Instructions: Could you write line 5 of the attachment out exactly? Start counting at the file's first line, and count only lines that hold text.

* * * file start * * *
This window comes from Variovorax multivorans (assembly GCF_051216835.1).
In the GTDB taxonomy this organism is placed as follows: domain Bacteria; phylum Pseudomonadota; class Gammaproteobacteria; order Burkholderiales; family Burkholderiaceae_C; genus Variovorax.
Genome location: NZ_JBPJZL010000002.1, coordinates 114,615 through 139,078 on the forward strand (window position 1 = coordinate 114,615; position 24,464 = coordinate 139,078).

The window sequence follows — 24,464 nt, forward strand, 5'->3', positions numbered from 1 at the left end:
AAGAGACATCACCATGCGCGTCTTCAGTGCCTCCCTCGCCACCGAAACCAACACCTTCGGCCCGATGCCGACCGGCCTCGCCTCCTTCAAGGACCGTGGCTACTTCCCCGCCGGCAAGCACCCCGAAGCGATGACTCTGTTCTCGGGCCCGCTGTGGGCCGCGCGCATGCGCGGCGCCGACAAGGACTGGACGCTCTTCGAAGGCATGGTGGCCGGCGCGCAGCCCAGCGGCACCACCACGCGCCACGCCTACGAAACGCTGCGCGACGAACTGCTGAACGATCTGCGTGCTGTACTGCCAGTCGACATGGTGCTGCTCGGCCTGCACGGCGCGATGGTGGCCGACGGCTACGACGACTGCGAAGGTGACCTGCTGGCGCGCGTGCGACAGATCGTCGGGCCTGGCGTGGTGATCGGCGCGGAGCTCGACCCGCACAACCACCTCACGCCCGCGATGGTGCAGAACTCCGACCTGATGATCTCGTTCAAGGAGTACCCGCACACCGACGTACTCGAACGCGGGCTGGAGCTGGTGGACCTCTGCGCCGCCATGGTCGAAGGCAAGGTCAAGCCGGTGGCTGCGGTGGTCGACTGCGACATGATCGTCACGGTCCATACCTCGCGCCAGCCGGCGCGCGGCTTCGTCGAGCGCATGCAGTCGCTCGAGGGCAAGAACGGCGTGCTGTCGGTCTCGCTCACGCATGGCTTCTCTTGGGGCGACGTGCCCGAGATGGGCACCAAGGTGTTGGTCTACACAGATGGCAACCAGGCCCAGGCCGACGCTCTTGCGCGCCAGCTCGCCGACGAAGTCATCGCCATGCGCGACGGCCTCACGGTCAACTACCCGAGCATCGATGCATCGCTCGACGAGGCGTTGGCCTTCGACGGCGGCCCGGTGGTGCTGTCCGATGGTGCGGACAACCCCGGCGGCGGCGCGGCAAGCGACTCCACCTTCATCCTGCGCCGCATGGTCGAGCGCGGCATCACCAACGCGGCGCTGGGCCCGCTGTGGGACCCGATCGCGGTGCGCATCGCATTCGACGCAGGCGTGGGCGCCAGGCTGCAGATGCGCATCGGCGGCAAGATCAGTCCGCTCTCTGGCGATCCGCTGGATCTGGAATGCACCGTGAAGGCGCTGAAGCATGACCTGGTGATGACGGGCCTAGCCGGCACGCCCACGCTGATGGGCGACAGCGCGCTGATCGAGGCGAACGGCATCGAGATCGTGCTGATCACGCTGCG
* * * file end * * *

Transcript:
AAGAGACATCACCATGCGCGTCTTCAGTGCCTCCCTCGCCACCGAAACCAACACCTTCGGCCCGATGCCGACCGGCCTCGCCTCCTTCAAGGACCGTGGCTACTTCCCCGCCGGCAAGCACCCCGAAGCGATGACTCTGTTCTCGGGCCCGCTGTGGGCCGCGCGCATGCGCGGCGCCGACAAGGACTGGACGCTCTTCGAAGGCATGGTGGCCGGCGCGCAGCCCAGCGGCACCACCACGCGCCACGCCTACGAAACGCTGCGCGACGAACTGCTGAACGATCTGCGTGCTGTACTGCCAGTCGACATGGTGCTGCTCGGCCTGCACGGCGCGATGGTGGCCGACGGCTACGACGACTGCGAAGGTGACCTGCTGGCGCGCGTGCGACAGATCGTCGGGCCTGGCGTGGTGATCGGCGCGGAGCTCGACCCGCACAACCACCTCACGCCCGCGATGGTGCAGAACTCCGACCTGATGATCTCGTTCAAGGAGTACCCGCACACCGACGTACTCGAACGCGGGCTGGAGCTGGTGGACCTCTGCGCCGCCATGGTCGAAGGCAAGGTCAAGCCGGTGGCTGCGGTGGTCGACTGCGACATGATCGTCACGGTCCATACCTCGCGCCAGCCGGCGCGCGGCTTCGTCGAGCGCATGCAGTCGCTCGAGGGCAAGAACGGCGTGCTGTCGGTCTCGCTCACGCATGGCTTCTCTTGGGGCGACGTGCCCGAGATGGGCACCAAGGTGTTGGTCTACACAGATGGCAACCAGGCCCAGGCCGACGCTCTTGCGCGCCAGCTCGCCGACGAAGTCATCGCCATGCGCGACGGCCTCACGGTCAACTACCCGAGCATCGATGCATCGCTCGACGAGGCGTTGGCCTTCGACGGCGGCCCGGTGGTGCTGTCCGATGGTGCGGACAACCCCGGCGGCGGCGCGGCAAGCGACTCCACCTTCATCCTGCGCCGCATGGTCGAGCGCGGCATCACCAACGCGGCGCTGGGCCCGCTGTGGGACCCGATCGCGGTGCGCATCGCATTCGACGCAGGCGTGGGCGCCAGGCTGCAGATGCGCATCGGCGGCAAGATCAGTCCGCTCTCTGGCGATCCGCTGGATCTGGAATGCACCGTGAAGGCGCTGAAGCATGACCTGGTGATGACGGGCCTAGCCGGCACGCCCACGCTGATGGGCGACAGCGCGCTGATCGAGGCGAACGGCATCGAGATCGTGCTGATCACGCTGCG